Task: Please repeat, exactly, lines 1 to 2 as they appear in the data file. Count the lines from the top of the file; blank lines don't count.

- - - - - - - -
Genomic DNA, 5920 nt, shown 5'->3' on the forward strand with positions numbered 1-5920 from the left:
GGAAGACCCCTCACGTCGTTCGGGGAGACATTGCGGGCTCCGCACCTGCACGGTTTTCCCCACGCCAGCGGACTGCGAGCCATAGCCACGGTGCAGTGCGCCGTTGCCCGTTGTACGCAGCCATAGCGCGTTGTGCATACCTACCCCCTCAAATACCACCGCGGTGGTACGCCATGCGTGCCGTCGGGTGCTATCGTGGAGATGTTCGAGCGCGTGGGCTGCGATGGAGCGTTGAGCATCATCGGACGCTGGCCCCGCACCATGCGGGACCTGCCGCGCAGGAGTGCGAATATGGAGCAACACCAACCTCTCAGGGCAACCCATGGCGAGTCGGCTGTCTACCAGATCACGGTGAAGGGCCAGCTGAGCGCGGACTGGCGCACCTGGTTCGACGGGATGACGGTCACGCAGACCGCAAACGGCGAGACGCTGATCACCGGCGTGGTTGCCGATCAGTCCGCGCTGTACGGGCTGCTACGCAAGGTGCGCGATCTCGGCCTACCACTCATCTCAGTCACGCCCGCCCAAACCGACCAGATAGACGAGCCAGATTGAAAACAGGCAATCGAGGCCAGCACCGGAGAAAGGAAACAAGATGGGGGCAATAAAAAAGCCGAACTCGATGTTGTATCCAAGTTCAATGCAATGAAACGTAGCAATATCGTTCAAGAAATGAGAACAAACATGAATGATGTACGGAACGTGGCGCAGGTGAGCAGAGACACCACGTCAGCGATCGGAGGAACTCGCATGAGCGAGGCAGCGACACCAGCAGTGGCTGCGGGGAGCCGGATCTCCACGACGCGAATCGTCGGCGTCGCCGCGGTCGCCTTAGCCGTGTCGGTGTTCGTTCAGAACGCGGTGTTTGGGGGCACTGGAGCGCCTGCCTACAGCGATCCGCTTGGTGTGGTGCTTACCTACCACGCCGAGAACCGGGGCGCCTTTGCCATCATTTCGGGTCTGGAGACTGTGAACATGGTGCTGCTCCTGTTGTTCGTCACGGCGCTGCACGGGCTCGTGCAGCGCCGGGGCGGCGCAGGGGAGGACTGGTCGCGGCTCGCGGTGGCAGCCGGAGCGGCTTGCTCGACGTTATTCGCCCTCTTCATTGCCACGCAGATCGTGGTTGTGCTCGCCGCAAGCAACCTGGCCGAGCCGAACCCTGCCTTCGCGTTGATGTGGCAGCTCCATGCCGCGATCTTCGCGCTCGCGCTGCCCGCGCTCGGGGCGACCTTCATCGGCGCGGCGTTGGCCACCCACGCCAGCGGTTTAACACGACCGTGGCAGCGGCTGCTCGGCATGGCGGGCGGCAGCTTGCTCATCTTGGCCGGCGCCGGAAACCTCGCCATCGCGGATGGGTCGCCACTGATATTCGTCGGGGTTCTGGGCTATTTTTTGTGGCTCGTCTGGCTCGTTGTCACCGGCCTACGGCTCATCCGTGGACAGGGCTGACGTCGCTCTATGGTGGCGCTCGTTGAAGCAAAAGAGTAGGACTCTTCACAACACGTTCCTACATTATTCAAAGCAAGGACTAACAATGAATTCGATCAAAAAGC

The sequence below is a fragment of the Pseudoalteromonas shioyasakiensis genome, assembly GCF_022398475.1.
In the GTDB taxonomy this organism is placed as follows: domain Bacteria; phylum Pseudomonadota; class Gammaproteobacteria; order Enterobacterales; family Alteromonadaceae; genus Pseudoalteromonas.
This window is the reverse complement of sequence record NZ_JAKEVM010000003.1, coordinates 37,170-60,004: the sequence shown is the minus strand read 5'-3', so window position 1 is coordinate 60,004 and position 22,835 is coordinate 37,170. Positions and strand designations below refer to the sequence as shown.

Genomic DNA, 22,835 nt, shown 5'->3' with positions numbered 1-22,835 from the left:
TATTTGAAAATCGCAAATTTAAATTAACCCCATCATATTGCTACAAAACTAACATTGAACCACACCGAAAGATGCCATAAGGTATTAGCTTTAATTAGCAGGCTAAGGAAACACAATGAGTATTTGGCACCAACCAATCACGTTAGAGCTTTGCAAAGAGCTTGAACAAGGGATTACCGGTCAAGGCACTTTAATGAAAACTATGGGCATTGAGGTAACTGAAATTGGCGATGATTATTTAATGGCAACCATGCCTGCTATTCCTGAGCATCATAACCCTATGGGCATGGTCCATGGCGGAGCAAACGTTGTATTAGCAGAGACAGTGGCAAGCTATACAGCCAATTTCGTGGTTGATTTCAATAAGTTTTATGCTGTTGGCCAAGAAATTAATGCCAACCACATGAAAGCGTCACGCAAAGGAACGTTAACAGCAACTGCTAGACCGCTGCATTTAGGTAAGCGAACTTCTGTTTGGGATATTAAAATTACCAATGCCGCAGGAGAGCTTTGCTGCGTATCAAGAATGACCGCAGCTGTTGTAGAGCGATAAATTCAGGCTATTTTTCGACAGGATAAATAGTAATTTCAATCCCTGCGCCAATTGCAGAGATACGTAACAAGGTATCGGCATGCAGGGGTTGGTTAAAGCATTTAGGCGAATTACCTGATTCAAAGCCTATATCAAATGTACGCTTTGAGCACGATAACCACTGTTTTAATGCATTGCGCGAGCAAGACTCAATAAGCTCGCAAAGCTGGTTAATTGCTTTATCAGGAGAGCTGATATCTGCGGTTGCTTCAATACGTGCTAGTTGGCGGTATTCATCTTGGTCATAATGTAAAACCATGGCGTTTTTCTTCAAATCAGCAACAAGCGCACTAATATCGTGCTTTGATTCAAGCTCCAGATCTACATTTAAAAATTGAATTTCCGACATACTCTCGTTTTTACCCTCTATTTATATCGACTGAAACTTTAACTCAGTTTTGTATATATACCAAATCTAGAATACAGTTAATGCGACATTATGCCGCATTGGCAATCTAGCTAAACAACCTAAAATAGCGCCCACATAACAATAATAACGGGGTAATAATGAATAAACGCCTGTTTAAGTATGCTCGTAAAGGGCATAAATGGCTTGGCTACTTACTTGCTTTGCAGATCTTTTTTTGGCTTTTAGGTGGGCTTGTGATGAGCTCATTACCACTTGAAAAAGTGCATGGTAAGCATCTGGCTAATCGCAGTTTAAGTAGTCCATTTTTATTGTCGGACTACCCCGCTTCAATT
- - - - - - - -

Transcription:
Genomic DNA, 5920 nt, shown 5'->3' on the forward strand with positions numbered 1-5920 from the left:
GGAAGACCCCTCACGTCGTTCGGGGAGACATTGCGGGCTCCGCACCTGCACGGTTTTCCCCACGCCAGCGGACTGCGAGCCATAGCCACGGTGCAGTGCGCCGTTGCCCGTTGTACGCAGCCATAGCGCGTTGTGCATACCTACCCCCTCAAATACCACCGCGGTGGTACGCCATGCGTGCCGTCGGGTGCTATCGTGGAGATGTTCGAGCGCGTGGGCTGCGATGGAGCGTTGAGCATCATCGGACGCTGGCCCCGCACCATGCGGGACCTGCCGCGCAGGAGTGCGAATATGGAGCAACACCAACCTCTCAGGGCAACCCATGGCGAGTCGGCTGTCTACCAGATCACGGTGAAGGGCCAGCTGAGCGCGGACTGGCGCACCTGGTTCGACGGGATGACGGTCACGCAGACCGCAAACGGCGAGACGCTGATCACCGGCGTGGTTGCCGATCAGTCCGCGCTGTACGGGCTGCTACGCAAGGTGCGCGATCTCGGCCTACCACTCATCTCAGTCACGCCCGCCCAAACCGACCAGATAGACGAGCCAGATTGAAAACAGGCAATCGAGGCCAGCACCGGAGAAAGGAAACAAGATGGGGGCAATAAAAAAGCCGAACTCGATGTTGTATCCAAGTTCAATGCAATGAAACGTAGCAATATCGTTCAAGAAATGAGAACAAACATGAATGATGTACGGAACGTGGCGCAGGTGAGCAGAGACACCACGTCAGCGATCGGAGGAACTCGCATGAGCGAGGCAGCGACACCAGCAGTGGCTGCGGGGAGCCGGATCTCCACGACGCGAATCGTCGGCGTCGCCGCGGTCGCCTTAGCCGTGTCGGTGTTCGTTCAGAACGCGGTGTTTGGGGGCACTGGAGCGCCTGCCTACAGCGATCCGCTTGGTGTGGTGCTTACCTACCACGCCGAGAACCGGGGCGCCTTTGCCATCATTTCGGGTCTGGAGACTGTGAACATGGTGCTGCTCCTGTTGTTCGTCACGGCGCTGCACGGGCTCGTGCAGCGCCGGGGCGGCGCAGGGGAGGACTGGTCGCGGCTCGCGGTGGCAGCCGGAGCGGCTTGCTCGACGTTATTCGCCCTCTTCATTGCCACGCAGATCGTGGTTGTGCTCGCCGCAAGCAACCTGGCCGAGCCGAACCCTGCCTTCGCGTTGATGTGGCAGCTCCATGCCGCGATCTTCGCGCTCGCGCTGCCCGCGCTCGGGGCGACCTTCATCGGCGCGGCGTTGGCCACCCACGCCAGCGGTTTAACACGACCGTGGCAGCGGCTGCTCGGCATGGCGGGCGGCAGCTTGCTCATCTTGGCCGGCGCCGGAAACCTCGCCATCGCGGATGGGTCGCCACTGATATTCGTCGGGGTTCTGGGCTATTTTTTGTGGCTCGTCTGGCTCGTTGTCACCGGCCTACGGCTCATCCGTGGACAGGGCTGACGTCGCTCTATGGTGGCGCTCGTTGAAGCAAAAGAGTAGGACTCTTCACAACACGTTCCTACATTATTCAAAGCAAGGACTAACAATGAATTCGATCAAAAAGC